Here are five key performances from Club To Club 2019.
Holly Herndon: PROTO
It's hard to imagine how 2019 could have gone much better for Holly Herndon. Her latest LP, PROTO, has been greeted with widespread acclaim, and she's spent the past six months on tour, backed by a live ensemble that includes Colin Self, four choir singers and her partner and frequent collaborator, Mat Dryhurst.
Discussions of Herndon's work are often mired in technology—one wonders if she's tired of being asked about her AI "baby" Spawn in interviews—but at OGR on Thursday night, PROTO felt incredibly human. Although Herndon's own voice was often augmented and processed into an oddly beautiful sort of crystalline robo-speak (most notably when she performed solo on "Fear, Uncertainty, Doubt"), her untreated backing choir was downright angelic, displaying a unique blend of vocal precision and folksy charm. On multiple occasions, she dropped the electronics entirely, standing back and admiring her supporting singers as they worked some acapella magic. Still, the concert was most powerful on hybridized songs like the triumphant "Frontier," which seamlessly weaved together the ensemble's vocal acrobatics with Herndon's soaring synths and sternum-rattling bass blasts.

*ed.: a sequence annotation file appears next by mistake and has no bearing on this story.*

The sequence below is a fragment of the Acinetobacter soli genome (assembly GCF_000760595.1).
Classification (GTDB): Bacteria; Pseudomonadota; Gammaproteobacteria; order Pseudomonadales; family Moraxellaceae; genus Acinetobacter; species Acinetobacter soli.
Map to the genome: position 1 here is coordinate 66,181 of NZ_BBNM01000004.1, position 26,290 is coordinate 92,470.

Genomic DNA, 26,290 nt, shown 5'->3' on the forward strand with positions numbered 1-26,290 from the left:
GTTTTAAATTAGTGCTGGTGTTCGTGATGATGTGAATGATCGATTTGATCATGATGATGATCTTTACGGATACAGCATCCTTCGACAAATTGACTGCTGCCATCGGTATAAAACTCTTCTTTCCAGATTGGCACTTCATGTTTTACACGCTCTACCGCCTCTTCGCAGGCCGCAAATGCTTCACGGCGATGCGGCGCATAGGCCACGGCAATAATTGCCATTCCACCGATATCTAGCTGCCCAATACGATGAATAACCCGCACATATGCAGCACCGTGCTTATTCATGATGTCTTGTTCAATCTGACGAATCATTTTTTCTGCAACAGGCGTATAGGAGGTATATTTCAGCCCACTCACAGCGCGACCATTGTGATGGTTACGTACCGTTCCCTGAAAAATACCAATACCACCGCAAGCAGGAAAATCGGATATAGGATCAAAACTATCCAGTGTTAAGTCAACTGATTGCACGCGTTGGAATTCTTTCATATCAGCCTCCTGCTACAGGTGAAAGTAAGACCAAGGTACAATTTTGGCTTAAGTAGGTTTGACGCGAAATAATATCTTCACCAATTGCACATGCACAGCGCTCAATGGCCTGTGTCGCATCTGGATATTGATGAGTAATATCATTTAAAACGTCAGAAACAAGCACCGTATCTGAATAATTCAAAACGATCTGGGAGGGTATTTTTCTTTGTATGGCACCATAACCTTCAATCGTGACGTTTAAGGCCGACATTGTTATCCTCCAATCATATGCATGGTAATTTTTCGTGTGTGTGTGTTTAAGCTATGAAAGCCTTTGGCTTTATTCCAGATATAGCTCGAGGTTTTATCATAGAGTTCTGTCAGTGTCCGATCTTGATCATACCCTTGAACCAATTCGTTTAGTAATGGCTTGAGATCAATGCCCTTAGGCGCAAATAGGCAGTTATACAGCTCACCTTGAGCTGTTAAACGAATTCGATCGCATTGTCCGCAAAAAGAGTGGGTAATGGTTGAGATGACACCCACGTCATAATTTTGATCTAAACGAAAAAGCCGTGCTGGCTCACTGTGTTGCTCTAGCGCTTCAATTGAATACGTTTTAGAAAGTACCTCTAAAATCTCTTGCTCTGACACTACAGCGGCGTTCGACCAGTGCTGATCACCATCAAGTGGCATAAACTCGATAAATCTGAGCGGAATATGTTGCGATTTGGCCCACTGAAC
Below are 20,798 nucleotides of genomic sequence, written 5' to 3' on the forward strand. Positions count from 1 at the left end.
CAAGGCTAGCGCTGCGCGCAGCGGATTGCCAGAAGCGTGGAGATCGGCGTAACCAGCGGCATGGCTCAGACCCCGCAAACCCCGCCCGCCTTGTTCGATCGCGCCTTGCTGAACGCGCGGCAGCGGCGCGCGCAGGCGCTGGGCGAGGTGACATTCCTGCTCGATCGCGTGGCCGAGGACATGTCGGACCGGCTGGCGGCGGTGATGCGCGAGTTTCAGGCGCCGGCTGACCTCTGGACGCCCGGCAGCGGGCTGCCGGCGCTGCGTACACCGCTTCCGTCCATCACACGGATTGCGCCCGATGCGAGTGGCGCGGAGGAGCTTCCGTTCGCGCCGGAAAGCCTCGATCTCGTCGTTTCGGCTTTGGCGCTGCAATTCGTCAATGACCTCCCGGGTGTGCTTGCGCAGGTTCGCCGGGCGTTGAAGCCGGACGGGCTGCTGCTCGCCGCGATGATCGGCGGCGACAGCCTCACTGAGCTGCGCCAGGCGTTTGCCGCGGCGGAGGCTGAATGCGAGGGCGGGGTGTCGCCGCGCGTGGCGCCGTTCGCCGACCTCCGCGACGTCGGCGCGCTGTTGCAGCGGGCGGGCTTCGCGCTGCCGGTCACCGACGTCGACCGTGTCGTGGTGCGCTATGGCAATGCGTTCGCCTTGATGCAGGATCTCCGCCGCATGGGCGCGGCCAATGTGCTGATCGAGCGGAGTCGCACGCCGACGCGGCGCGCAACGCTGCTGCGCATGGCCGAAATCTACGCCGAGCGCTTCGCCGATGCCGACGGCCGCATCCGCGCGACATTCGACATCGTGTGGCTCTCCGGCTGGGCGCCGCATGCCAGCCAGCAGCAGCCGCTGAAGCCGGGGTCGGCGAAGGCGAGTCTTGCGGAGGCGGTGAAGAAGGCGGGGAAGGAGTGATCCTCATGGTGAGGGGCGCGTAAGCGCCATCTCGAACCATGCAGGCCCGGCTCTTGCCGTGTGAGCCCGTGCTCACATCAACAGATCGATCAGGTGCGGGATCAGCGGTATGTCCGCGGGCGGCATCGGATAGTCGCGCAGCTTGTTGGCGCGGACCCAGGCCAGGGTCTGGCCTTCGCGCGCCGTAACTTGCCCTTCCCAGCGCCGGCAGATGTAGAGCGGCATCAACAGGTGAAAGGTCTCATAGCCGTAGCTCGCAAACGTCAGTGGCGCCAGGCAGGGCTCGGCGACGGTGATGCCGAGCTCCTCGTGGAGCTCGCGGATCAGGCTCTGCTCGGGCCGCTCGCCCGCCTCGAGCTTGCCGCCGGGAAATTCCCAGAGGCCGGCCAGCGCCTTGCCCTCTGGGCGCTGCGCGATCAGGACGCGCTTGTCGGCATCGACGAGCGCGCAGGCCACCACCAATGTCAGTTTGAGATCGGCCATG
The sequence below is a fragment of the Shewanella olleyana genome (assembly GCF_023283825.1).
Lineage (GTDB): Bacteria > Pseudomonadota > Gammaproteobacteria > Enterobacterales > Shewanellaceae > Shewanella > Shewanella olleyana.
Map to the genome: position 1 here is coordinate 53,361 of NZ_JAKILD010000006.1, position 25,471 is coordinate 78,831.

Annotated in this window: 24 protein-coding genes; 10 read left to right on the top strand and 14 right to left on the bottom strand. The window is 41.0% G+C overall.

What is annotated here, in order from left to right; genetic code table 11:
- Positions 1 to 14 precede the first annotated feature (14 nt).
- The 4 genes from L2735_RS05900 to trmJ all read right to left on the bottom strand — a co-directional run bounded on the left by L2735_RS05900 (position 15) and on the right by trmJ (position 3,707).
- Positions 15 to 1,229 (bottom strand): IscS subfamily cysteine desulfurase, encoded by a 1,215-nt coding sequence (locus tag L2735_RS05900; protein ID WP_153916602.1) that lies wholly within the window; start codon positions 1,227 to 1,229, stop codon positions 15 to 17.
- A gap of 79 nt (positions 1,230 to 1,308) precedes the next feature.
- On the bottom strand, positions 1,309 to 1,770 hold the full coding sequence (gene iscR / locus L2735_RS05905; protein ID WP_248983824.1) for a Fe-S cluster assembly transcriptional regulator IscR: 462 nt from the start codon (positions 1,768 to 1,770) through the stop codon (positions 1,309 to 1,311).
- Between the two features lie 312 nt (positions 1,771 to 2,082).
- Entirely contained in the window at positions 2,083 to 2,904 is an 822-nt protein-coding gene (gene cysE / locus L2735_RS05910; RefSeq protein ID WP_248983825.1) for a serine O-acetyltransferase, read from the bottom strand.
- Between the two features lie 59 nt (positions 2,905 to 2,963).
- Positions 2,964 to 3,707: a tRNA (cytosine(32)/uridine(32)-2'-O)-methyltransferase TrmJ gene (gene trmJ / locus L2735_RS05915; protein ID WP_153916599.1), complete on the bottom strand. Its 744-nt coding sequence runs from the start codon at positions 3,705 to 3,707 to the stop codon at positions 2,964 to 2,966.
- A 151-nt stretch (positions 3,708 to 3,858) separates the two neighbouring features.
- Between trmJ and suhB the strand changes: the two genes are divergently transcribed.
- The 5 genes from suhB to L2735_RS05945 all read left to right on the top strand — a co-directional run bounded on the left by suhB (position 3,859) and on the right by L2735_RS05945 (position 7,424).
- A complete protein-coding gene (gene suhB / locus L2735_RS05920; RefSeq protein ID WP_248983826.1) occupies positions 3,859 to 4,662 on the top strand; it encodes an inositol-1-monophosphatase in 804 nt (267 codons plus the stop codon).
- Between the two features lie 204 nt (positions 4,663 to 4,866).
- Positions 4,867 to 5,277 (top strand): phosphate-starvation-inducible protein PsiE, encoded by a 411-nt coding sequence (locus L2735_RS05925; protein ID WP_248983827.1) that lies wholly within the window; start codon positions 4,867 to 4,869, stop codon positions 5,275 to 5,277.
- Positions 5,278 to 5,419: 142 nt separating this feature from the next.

Having seen the PROTO show once before at this year's Sónar festival in Barcelona, I could see just how comfortable and confident the group had become over the past few months. There was a looseness to this performance, along with an effusive enthusiasm—for the music and each other—that erupted into a smiley, uninhibited dance party as Herndon closed with the techno-ish "Fade." It was no surprise, then, that Dryhurst later tweeted, "Feeling fortunate to love the people I work with." We should all be so lucky.
Visible Cloaks, Yoshio Ojima & Satsuki Shibano
Earlier this year, the Portland duo Visible Cloaks released Serenitatem, a collaborative album with the producer Yoshio Ojima and the pianist Satsuki Shibano, both of whom were key figures in Japan's avant-garde music scene in the '80s and '90s. The foursome has since been able to get together for a handful of live shows, the latest of which took place at OGR on Friday night.